Literature regarding complications specifically to US-guided FNB is sparse. We assume that complications of this procedure include any adverse reaction to administration of the bupivacaine including allergic reactions, fatal arrhythmias and death. Due to the close proximity to the femoral artery, intra-arterial injection is a possibility, although it is minimized with direct visualization with real-time US needle guidance. 9 Nerve injuries following accidental femoral nerve impalement and intraneural injection of local anesthetic have been reported without major adverse sequelae.23 We did not have any complications to report.
FNBs have been used postoperatively after hip repair and replacements for many years. Anesthesiologists have been applying these nerve blocks under NS guidance to achieve precise application to the nerve. Studies in adults and children have shown that US-guided FNBs are both technically superior and decrease the opioid and volume of local anesthetic requirement for pain management compared to NS guidance.1,3,10–12
Injecting less local anesthetic is of particular importance in cardiovascular-compromised patients, in whom cardiovascular side effects can be prevented.3 Significantly decreasing patient’s morphine requirement to achieve pain control is favorable for patients with underlying cardiopulmonary disease, opiate allergy or intolerance and would require less intensive nursing and physician management.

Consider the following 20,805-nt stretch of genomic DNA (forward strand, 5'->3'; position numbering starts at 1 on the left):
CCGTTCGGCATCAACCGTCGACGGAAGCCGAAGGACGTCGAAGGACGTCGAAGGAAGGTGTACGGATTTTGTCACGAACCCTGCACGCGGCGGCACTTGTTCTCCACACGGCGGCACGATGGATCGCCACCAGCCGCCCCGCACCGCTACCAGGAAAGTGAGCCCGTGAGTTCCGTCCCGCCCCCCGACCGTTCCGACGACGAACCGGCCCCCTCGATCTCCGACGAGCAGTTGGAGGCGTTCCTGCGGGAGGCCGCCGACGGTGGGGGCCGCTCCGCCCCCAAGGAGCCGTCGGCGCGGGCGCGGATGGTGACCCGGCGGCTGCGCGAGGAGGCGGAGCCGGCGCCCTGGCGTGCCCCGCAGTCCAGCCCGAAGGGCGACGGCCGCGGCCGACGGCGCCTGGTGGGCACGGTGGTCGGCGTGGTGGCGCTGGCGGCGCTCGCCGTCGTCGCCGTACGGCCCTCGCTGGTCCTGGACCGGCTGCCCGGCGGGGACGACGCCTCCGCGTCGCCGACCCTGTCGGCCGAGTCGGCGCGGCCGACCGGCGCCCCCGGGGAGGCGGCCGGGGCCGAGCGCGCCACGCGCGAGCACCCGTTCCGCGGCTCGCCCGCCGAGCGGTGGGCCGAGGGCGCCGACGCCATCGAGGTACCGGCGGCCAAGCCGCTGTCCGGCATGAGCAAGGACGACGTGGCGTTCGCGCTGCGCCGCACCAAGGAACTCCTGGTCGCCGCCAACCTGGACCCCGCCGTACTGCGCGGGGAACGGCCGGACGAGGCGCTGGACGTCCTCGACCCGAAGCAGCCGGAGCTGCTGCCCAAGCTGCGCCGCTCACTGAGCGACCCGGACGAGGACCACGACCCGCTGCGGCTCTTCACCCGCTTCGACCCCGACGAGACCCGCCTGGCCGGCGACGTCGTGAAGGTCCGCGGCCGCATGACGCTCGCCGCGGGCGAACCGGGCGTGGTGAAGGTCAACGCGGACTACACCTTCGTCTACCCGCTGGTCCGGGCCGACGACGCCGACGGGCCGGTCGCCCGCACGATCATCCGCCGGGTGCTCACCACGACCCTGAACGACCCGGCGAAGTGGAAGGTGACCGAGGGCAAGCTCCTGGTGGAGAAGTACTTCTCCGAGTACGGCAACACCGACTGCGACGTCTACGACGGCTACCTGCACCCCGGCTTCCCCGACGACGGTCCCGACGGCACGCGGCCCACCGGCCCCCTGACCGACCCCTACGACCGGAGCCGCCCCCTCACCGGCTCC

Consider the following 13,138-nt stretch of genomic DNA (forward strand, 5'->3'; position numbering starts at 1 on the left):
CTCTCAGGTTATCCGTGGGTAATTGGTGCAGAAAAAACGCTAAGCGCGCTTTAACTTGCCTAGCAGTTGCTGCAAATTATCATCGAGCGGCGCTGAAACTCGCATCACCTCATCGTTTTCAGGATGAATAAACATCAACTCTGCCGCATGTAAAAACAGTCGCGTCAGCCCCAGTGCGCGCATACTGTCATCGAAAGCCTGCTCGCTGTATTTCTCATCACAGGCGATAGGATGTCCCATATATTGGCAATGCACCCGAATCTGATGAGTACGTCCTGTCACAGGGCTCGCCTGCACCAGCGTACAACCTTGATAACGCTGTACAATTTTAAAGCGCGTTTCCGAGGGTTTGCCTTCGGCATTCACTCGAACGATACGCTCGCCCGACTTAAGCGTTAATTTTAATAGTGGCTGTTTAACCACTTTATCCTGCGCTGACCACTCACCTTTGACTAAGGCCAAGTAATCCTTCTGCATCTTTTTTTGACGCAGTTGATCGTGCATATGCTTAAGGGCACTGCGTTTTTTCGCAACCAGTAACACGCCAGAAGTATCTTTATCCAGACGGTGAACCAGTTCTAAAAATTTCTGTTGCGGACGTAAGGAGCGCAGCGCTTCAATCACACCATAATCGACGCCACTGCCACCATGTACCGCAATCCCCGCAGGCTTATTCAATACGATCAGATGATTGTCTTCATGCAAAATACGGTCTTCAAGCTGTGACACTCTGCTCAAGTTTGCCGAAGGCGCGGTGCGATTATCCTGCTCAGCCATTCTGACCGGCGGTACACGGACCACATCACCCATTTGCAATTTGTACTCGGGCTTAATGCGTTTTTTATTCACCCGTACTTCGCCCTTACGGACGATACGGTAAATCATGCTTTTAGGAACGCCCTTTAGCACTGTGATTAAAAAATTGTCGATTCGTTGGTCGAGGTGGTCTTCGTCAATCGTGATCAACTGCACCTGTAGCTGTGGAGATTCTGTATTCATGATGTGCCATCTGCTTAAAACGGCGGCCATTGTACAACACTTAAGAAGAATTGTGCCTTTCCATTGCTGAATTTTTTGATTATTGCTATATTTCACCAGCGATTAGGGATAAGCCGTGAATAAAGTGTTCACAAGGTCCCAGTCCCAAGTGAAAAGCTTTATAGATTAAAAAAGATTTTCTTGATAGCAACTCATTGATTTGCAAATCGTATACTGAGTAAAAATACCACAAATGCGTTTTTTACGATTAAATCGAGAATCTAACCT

EPs can effectively accomplish US-guided FNBs as they are easy to learn, provide faster, longer pain relief with smaller volume of local anesthetic compared with NS guidance and should be considered in all patients with femoral fractures.1,3,11 Training using cadaveric US-guided peripheral nerve blocks have been reported.24 Online educational resources and videos include:http://www.usra.ca/fem2_vid and http://www.nysora.com. Accessed January 27, 2009.
US-guided FNB is a safe and easy procedure that can be performed with minimal US training in the ED for femoral fractures. The 3-in-1 FNB provides rapid, effective anesthesia and has also been shown to decrease the opioid and volume of local anesthetic requirement for pain management. Finally, with informal questioning, we received very favorable feedback from our orthopedic surgeons, nursing staff and great satisfaction from our patients.
Supervising Section Editor: Seric S. Cusick, MD
Submission history: Submitted October 28, 2009; Revision Received January 14, 2010; Accepted March 9, 2010
Full text available through open access at http://escholarship.org/uc/uciem_westjem
Address for Correspondence: Steve C. Christos, DO, MS, Emergency Medicine Residency Program, Resurrection Medical Center, 7435 West Talcott Ave, Chicago, IL 60631
Conflicts of Interest: By the WestJEM article submission agreement, all authors are required to disclose all affiliations, funding sources, and financial or management relationships that could be perceived as potential sources of bias. The authors disclosed none.